At the end of my post The Plan, I set a goal for myself to ‘need or weed’ the flat surfaces in the master bedroom in preparation for the School Year Challenge I’ve set for myself to make changes to this room during the month of September.
Do I need it? Should I get rid of it? Those were the two questions I asked myself over and over as I cleaned my nightstand, the dresser, shelves, and Alvin’s trunk. (Read the post The Beginning to find out more about these areas of the master bedroom.)
Usually, when I begin the process of cleaning up messy areas, it isn’t uncommon for me to get side tracked and get very little done.
Today, I had the opportunity to try some tips I learned from Dana K. White, blogger of A Slob Comes Clean. My sister follows her blog and invited me to see Dana speak when she was a guest speaker at one of the branches of the San Antonio public library in early August.
During her entertaining speech, Dana provided pointers for implementing real changes at home for what she calls ‘deslobification‘. I wouldn’t describe myself as a slob but there were definite take-aways from her presentation that I applied as I began the process of cleaning my bedroom. (Note: Any variations from Dana’s personal process are my interpretations from her speech.)
- Start with a visible space.
- As you pick up each item decide if it is trash, to be donated, or to be kept.
- If you know you are going to keep the item, ask yourself, “Where would I look for it first?” Then put it there right at that moment.
- If you are only keeping the item because you think you might use it later, ask yourself, “If I remember I had this, where would I look for it?” If there is a chance you won’t remember you have it, throw it away or donate it. Chances are if you don’t remember you have it, you’ll go buy another one when you need it.
I decided to time myself to see how long it would take me to clean off my nightstand. I turned on some music and began to determine if I would ‘need or weed’ each item.
Though I did get a little sidetracked by participating in a group text, it took me 22 minutes to get my nightstand cleaned off and dusted. As I picked up each item on my nightstand and decided what to do with it, Dana’s questions for where to put things helped me make overall progress more quickly than when I would make piles of things and attempt to put them away all at once.
The next area I focused on was the dresser and the shelves above it. This eyesore has been on my to-do list for a while!
(The framed print in the ‘After’ picture of the dresser was mentioned in The Beginning post. It has been sitting behind the chair for a few years…can you see the protective coverings on the corners?)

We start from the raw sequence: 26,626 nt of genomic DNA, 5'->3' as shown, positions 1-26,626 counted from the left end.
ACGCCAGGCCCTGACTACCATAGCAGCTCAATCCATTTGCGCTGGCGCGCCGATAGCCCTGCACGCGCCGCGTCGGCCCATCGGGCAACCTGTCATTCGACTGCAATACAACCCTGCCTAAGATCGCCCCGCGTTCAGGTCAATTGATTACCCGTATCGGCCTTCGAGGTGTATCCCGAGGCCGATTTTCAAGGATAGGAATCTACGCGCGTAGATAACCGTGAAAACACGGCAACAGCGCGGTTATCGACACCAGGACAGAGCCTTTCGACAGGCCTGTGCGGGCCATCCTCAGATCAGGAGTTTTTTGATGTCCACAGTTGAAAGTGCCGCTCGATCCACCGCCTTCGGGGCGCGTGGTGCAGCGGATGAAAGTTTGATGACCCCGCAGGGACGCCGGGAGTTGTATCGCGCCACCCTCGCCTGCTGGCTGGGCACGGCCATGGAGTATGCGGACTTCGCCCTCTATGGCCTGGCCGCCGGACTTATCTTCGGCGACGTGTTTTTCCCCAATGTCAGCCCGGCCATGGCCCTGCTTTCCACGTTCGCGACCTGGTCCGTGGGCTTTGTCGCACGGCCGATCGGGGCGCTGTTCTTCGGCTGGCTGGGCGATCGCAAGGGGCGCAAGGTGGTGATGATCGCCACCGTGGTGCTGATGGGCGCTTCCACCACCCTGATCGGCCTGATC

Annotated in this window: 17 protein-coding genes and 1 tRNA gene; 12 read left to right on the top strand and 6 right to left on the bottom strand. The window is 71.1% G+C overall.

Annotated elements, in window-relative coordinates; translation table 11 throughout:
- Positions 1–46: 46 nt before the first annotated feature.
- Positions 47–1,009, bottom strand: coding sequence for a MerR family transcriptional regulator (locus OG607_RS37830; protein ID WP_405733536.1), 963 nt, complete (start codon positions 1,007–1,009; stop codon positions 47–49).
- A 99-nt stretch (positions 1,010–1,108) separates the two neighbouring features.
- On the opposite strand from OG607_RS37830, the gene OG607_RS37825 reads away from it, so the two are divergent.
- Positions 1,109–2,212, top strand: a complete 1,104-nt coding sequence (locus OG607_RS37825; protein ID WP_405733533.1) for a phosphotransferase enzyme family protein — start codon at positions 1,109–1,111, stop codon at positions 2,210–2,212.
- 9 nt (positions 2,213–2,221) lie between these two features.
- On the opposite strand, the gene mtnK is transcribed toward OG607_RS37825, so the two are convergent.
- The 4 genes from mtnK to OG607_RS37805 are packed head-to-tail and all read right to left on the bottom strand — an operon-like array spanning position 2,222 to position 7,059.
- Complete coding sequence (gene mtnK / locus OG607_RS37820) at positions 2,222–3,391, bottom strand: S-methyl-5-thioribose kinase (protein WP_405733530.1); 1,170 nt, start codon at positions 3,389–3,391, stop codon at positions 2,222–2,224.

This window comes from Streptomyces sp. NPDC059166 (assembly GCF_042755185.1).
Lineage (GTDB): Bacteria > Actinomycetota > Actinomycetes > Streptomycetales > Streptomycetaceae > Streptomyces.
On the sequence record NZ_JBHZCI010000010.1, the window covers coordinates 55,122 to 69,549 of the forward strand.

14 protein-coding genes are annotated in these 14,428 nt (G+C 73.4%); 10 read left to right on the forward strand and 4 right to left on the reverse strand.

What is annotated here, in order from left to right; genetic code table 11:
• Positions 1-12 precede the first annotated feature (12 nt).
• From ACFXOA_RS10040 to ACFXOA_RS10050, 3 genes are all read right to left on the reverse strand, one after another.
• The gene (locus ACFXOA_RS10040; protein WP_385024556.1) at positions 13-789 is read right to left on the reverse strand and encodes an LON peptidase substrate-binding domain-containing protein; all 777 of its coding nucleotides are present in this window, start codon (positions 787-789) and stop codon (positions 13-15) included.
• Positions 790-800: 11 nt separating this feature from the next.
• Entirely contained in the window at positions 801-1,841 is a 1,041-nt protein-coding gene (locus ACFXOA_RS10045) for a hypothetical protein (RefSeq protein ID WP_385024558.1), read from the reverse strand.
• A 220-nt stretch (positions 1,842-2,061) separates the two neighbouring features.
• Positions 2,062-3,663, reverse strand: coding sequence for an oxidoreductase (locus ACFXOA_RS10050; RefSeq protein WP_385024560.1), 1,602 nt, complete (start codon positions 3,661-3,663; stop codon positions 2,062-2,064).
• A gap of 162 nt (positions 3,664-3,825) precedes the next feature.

While I was working on this area, there were several items I put in a donate box. It was just a few items but something is better than nothing! Another tip Dana gave was to put stuff you want to donate in a box that you can donate as well. That way you can take the box to the donation station as soon as it is full.
Most of the dresser was covered in books…I love to read! Most of the books needed to be put away and that isn’t my favorite thing to do. Let me explain: My favorite genre is romance, especially action/adventure suspense and para-normal. I have several authors that I really, really, really like and buy all their books because I like to reread them. Fortunately, I have a very large walk-in closet. (That is only half of it in the picture below.)
I used to keep all my books in book-size moving boxes but over the last 25 years there were way too many. So, I went through all my books and kept only my most favorite stories. I purchased some large clear containers to store them all in and used a label maker to label each container with the authors so it would be easy to find the book(s) when I wanted to reread them. Unfortunately, I didn’t think about how heavy the containers would be when they were full. It isn’t a lot of fun to get the books out or put them up. So they tend to get piled up over time (like on the dresser).
After putting up most of the books from the dresser, there were still a handful that I wanted to have easy access for reading. So, while I was working on the shelves and dresser, I also cleaned the surface of Alvin’s trunk. Sitting on top of it is a fun book display that I picked up at a local flea market years ago. I placed all the books I might read over the next few weeks in its baskets.
I put up my phone during the daunting task of cleaning these areas but it still took 1 hour and 40 minutes for me to get everything done.
My husband, Douglas, was so impressed with the progress I had made in our room, that he did his nightstand on his own. When we compared the before and after pictures, we had a good laugh! I told him it just looked like he moved stuff around. He replied that was pretty much what he did but it allowed him to get it all dusted!
In addition to ‘needing or weeding’ all the flat surfaces in the master bedroom, there were five considerations I wrote at the bottom of my planning page that should have some type of answer before I decide on exactly what I want to iccomplish* in September:
- Decide on colors
- Vision for room – articles, web sites
- Immediate/long term vision – what’s doable, what needs to be learned?
- Plan of action – chalkboard method
While I don’t have a definitive answer for all of these matters, many possible scenarios were going through my mind as I’ccomplished* all the decluttering and cleaning today.
Thankfully, the School Year Challenge doesn’t officially start until September 1, so I still have a few days to gain more clarity related to the above issues and exactly what tasks to iccomplish* next month.
Read the previous post in the School Year Challenge.
Read the next post in the School Year Challenge.